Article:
Gazette draws flak for Marcos boo-boo
IT WAS another misstep for Malacañang’s communications office, this time involving a caption of the online graphic of the Official Gazette to commemorate the 99th birthday on Sept. 11 of the late dictator Ferdinand Marcos.
The caption posted on Facebook read: “In 1972, he declared martial law to suppress a communist insurgency and secessionism in Mindanao. In 1986, Marcos stepped down from the presidency to avoid bloodshed during the uprising that came to be known as ‘People Power.’”
The caption quickly drew fire from netizens, who accused the Official Gazette of historical revisionism. They pointed out that the caption supposedly whitewashed the atrocities, human rights abuses and stealing of public funds during the Marcos dictatorship.
The furor is the latest chapter in a struggle over the national narrative in a fiercely partisan country, where power has traditionally been passed among a small number of elite families.
President Duterte, a close ally of the Marcos family, has reignited squabbles over Marcos’ legacy with a plan to bury his embalmed body at Libingan ng mga Bayani despite strong opposition from rights victims and advocates.
The Supreme Court has extended its status quo order on the planned burial of Marcos, who died in 1989, at Libingan to Oct. 18.
Amid the firestorm, the Official Gazette edited the last part of the caption of the reposted graphic, which now reads: “He was the longest-serving President of the country for almost 21 years, declaring martial law in 1972 then went to exile to the United States in 1986 at the height of the People Power Revolution. He was succeeded by Corazon Cojuangco Aquino.”
Ramon Cualoping III, assistant secretary of the Presidential Communications Office (PCO), admitted to approving the content of the controversial social media card, which was supposedly written by one of the PCO staff writers, Marco Angelo Cabrera.
Cualoping said Cabrera used to work for Marcos’ son and namesake, former Sen. Ferdinand Marcos Jr., Mr. Duterte’s staunch supporter who lost to Leni Robredo in the tightly contested vice presidential race.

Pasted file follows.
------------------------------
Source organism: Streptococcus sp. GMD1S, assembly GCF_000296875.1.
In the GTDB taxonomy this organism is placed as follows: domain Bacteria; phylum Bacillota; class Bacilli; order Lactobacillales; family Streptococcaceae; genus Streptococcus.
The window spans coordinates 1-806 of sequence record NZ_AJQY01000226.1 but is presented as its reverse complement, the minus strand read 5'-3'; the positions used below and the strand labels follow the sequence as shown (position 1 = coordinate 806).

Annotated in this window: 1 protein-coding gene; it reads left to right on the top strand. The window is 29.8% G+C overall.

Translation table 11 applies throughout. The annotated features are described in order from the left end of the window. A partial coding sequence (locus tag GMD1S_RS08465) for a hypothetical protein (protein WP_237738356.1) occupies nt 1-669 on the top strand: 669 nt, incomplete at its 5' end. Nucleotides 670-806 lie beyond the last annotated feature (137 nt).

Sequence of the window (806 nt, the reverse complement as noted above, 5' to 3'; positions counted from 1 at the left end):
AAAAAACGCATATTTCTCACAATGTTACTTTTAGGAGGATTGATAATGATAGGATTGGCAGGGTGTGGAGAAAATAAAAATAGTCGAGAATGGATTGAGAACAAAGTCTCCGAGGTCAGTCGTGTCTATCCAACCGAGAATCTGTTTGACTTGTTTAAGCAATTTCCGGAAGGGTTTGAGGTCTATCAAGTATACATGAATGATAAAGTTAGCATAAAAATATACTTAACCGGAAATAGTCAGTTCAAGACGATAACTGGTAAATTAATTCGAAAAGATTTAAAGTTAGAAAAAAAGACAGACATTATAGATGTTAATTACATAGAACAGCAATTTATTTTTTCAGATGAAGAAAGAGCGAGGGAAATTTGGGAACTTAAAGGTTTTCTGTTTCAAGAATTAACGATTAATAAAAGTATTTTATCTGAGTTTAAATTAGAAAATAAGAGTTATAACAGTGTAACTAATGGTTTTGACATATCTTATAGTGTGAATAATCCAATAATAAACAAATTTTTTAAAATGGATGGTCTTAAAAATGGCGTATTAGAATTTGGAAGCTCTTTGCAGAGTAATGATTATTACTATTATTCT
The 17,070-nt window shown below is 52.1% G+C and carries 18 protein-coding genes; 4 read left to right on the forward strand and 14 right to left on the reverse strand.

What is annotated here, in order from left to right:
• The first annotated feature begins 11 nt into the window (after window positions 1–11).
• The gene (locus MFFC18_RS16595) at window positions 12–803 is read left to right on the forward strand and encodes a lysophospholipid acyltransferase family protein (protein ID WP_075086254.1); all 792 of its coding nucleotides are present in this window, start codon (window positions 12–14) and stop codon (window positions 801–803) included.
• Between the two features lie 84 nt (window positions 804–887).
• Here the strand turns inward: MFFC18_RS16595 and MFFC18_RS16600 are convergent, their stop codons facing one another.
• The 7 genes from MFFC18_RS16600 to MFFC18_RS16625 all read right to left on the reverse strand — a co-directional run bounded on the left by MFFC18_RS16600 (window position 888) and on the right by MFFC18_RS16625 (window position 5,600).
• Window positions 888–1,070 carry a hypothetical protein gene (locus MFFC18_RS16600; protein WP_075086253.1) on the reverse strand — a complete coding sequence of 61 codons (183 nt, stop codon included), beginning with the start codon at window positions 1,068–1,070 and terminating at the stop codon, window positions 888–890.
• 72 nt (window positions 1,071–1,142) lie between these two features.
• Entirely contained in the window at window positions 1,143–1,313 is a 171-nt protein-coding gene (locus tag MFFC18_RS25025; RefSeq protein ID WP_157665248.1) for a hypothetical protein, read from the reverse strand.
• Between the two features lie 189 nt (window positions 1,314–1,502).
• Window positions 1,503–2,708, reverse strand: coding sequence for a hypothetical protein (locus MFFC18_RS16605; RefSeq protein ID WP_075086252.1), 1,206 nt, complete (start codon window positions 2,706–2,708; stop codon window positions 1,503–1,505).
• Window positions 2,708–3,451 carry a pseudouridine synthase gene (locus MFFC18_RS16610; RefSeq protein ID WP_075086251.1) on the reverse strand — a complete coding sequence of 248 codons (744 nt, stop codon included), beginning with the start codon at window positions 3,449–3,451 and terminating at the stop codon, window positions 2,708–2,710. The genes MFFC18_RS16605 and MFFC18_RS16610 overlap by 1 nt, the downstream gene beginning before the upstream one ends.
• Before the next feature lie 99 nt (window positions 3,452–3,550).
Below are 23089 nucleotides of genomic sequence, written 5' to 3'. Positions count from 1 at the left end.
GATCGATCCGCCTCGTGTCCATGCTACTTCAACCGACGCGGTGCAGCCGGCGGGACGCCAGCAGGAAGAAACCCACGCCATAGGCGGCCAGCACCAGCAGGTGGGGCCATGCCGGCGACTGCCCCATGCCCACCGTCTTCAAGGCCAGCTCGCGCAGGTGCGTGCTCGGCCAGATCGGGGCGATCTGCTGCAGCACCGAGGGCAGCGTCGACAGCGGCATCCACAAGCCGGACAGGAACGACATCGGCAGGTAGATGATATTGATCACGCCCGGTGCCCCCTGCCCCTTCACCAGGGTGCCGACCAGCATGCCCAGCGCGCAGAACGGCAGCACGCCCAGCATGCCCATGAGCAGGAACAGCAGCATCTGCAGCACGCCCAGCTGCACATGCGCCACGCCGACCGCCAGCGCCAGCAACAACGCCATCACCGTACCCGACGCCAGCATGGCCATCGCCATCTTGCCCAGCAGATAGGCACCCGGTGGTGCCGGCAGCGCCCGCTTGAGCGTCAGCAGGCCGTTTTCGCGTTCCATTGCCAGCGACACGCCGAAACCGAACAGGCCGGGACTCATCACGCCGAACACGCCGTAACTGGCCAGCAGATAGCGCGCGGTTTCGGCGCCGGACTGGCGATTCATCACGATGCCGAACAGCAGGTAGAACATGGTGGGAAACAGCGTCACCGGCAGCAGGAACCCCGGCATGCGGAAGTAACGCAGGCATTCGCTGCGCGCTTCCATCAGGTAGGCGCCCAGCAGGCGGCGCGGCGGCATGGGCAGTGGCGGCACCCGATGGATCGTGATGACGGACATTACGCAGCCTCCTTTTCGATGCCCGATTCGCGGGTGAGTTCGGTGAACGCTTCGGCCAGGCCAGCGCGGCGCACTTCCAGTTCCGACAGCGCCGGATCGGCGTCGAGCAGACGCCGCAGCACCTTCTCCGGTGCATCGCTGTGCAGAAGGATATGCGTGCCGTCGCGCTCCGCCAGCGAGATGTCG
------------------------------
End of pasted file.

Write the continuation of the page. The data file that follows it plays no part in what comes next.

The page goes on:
The social media card, Cualoping added, was approved by the Official Gazette’s consultant, Van Ybiernas, an assistant professor of history at De La Salle University.
The Official Gazette defended itself from criticisms of historical revisionism but vowed to be “more prudent” and to “improve accordingly” after what it called a “learning lesson.”
“The Official Gazette of the Republic of the Philippines is the repository of government documents as stated by law. We are not in the business of revising history. We only convey what is documented in the official records,” Cualoping said in a statement on Sunday.
He said the PCO wanted to make the “simple social media card” more neutral, devoid of any political color by reposting it with a shorter caption.
“We all know that martial law happened. It really happened. But what we did was for the birthday card. It shouldn’t be agnostic; it should just be about the date that they were elected into the presidency,” Cualoping said in an ambush interview in Malacañang.
The gaffe happened a few days after the PCO, headed by Presidential Communications Secretary Martin Andanar, drew flak for claiming that Mr. Duterte would be seated between UN Secretary General Ban Ki-moon and US President Barack Obama at the Association of Southeast Asian Nations (Asean) summit’s gala dinner in Vientiane, Laos.
Cualoping said the Official Gazette incident was a lesson for him and his staff. “[W]e will improve accordingly, based on efforts to have a streamline national communications policy,” he added.
Asked if the Official Gazette would issue an apology, Cualoping said the apology “would not be from the office” but a personal one.
“We are not circumspect in terms of writing the accompanying copy … So this is a learning lesson and we commit that we will have a better gazette in the next few months … [P]ersonally, we could have been more circumspect, we could have been more prudent,” he said.
He added: “We should not be blinded by our own propaganda, statements. We have to listen to the people.”
Akbayan Rep. Tom Villarin said the Palace overstepped its boundaries in its attempt to spruce up the image and legacy of Marcos.
“Malacañang is getting too far in accommodating the Marcoses. Tinkering with history to gloss over the fact that Marcos was ousted by a people power revolution is tantamount to doing away with our Constitution,” Villarin said. With reports from Gil Cabacungan and AFP
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